In lust with life

by Jed Walker

I was asked to write this piece after trying to give a talk titled ‘Sex, Lies & Intimacy’ at a men's network meeting. I say trying because the evening turned into a farcical sort of brawl. I can’t say how much the relative influence of presentation style vs content determined the degeneration of the talk, but I did leave convinced that sex remains a much less comfortable topic for the men's movement to debate than those such as work, fathering, or retrofeminism.

For any relationship I've been in that has lasted more than a couple of years, I've found sustaining deep intimacy and scorching passion tends to become a problem. It can go several ways: comfy, content, rather mundane; picky, resentful, cold-war type hostility; fiery, dramatic, strife-torn; rampant mutual lust, bliss, nirvana. Once I would have settled for the first (better than the next two), now I see Life’s Great Challenge as maintaining the latter category.

It is difficult not to measure my self-worth by my sex-life. Making pots of money, fighting wars, driving fast cars, being a sports legend - all these things have lost their currency in the world of new men and women. But it's pretty hard to deride being a great lover, and pretty hard not to get a fraction agitated when there's no great loving to be had. But so often the marriage vow (mutual deprivation pact) drifts from ‘You shall have no lovers but me’, to simply ‘You shall have no lovers’. How does this come about? I'll tell you what happened to me.

Marriage - babies - breastfeeding. Whining little creatures wanting a piece of mummy's body. Why did she treat me like just another creature? When we did have sex it was often unsatisfying. Sex became like the thorn in the riddle:

I went to the woods and I got it,
I came home and I couldn't find it
The more I searched for it
The less I wanted it
And when I found it I threw it away.

Sex has at times become just too difficult - such a torment I couldn't afford to want it any more. I practiced psychological emasculation and spent a lot of time mastering my computer. Alas, even saucy jpegs from alt.tasteless and a left-handed mouse couldn't assuage my libidinous longing. I told myself I was taking care of my own needs, but actually it was a combination of distraction and withholding - I would have done better to spend time with my wife, but without the on-her-back expectation of sex at the end of a good talk and cuddle. My motivation for sex was for reassurance; I was coming from a place of insecurity and emptiness, rather than easy confidence in my own desirability and worth. My resentment at existing in this degrading position fuelled my hostility and childish responses. I would sulk and stomp, demand more ‘freedom’, argue about red-herrings. Such behaviours do not a sexy lover make. My ever-kind wife, not wishing to hurt my feelings, professed a lack of interest in sex, rather than admitting a lack of sexual interest in the dependent little sook her husband had become. Maintaining her integrity however, she refused to respond to my neediness, ultimately forcing me to recognise my responsibility for my own happiness, and my role in our binary system. Slowly, wrenchingly, painfully, I grew to become the person I wanted to be. Luckily, but not really surprisingly, this man is one that she wants.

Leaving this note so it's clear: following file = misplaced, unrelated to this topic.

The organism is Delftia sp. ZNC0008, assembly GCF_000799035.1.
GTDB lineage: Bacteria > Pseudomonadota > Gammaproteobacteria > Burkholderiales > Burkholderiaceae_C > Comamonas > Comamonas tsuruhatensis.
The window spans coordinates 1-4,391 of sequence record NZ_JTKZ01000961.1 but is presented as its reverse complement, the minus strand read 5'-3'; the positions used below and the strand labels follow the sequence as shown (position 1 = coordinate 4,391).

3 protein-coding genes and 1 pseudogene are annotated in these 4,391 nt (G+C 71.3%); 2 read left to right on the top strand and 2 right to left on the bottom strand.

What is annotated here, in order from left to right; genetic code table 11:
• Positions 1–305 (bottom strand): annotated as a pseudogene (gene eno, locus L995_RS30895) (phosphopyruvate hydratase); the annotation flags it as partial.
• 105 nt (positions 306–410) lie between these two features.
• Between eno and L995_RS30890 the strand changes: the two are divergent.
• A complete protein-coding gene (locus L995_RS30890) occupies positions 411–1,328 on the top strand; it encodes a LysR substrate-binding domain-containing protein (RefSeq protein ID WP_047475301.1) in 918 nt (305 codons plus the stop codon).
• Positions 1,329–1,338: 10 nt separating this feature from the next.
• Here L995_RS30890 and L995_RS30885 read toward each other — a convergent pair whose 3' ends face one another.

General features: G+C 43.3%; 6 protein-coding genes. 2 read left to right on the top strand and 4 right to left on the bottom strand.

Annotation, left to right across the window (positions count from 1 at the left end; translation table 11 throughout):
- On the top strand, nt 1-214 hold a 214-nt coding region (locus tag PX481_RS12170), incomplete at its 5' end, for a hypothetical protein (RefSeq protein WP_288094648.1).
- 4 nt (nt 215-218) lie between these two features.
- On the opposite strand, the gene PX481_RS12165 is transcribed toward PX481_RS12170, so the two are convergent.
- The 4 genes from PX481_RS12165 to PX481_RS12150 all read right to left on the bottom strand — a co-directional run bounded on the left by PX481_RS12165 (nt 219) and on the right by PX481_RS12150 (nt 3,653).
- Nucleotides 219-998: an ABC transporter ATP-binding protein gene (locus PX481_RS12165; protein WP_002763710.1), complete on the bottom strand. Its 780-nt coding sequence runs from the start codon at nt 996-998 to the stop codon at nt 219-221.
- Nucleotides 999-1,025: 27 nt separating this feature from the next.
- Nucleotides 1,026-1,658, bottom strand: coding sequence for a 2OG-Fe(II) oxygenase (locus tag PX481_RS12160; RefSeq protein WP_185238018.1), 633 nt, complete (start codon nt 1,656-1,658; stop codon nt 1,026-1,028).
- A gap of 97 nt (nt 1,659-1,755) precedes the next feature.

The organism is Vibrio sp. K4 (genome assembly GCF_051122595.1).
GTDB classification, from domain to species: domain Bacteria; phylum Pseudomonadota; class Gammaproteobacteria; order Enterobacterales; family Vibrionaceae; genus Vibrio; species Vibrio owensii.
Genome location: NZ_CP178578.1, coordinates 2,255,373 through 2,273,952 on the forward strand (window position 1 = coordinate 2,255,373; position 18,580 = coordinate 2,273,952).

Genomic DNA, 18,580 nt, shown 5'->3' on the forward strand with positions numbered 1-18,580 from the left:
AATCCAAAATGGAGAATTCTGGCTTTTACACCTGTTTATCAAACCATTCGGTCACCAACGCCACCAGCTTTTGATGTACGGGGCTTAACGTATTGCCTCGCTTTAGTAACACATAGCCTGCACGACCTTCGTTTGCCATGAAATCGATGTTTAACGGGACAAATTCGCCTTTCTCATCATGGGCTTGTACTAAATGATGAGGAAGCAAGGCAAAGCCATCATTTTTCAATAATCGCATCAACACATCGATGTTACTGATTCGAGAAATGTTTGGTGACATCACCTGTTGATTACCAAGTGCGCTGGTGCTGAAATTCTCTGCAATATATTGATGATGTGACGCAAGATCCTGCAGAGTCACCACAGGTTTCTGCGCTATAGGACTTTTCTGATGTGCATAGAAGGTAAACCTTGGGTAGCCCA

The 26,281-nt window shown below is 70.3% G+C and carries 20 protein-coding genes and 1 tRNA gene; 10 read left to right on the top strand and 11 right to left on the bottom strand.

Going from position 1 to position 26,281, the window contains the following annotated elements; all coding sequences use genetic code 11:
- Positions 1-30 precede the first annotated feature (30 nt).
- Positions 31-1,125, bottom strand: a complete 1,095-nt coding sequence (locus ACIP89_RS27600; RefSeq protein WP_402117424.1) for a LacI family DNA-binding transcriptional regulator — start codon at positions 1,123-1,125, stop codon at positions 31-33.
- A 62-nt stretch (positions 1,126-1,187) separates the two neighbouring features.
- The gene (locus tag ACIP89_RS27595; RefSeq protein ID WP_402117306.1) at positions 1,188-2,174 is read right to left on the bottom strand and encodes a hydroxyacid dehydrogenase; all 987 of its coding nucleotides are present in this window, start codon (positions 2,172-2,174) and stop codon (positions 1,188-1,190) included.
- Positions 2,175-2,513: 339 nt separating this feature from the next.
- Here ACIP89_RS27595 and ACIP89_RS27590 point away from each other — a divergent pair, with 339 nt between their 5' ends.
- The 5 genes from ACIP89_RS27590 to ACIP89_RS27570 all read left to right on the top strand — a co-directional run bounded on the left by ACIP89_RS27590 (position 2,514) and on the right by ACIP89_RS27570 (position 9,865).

We found, (and you can stick this on your fridge), that people aren't frigid, relationships are. This process was not pleasant. Having ritual circumcision while lying on hot coals and getting one's front teeth knocked out is probably the easier route to manhood. (But how will I convince my sons of this?)

To elaborate: We came together not long out of the terrible teens with our psyches bristling with that mess of spikes and tendrils variously known as childhood patterns, baggage, or "stuff". Before we knew it we were struggling with our new roles of parents and breadwinners. The tendrils became densely enmeshed, manifesting as expectations, obligations, highly conditional love, and a fickle sex life. We were interlocking systems, one could not move without the other reacting. To break out required tearing this tangled mass in two, releasing us from the stultifying interdependency. In our case the blood did flow, and wounds (or what were felt as wounds) needed to heal. Part of the healing involved giving each other time to reflect, together (sitting talking, especially about our past together and significant events and feelings around them), and apart (time with increasingly-non-mutual - friends, holidays alone). We moved from being an amorphous couple to being two differentiated individuals. From needy love and dependency to confident, adult, self-contained love and mutual respect.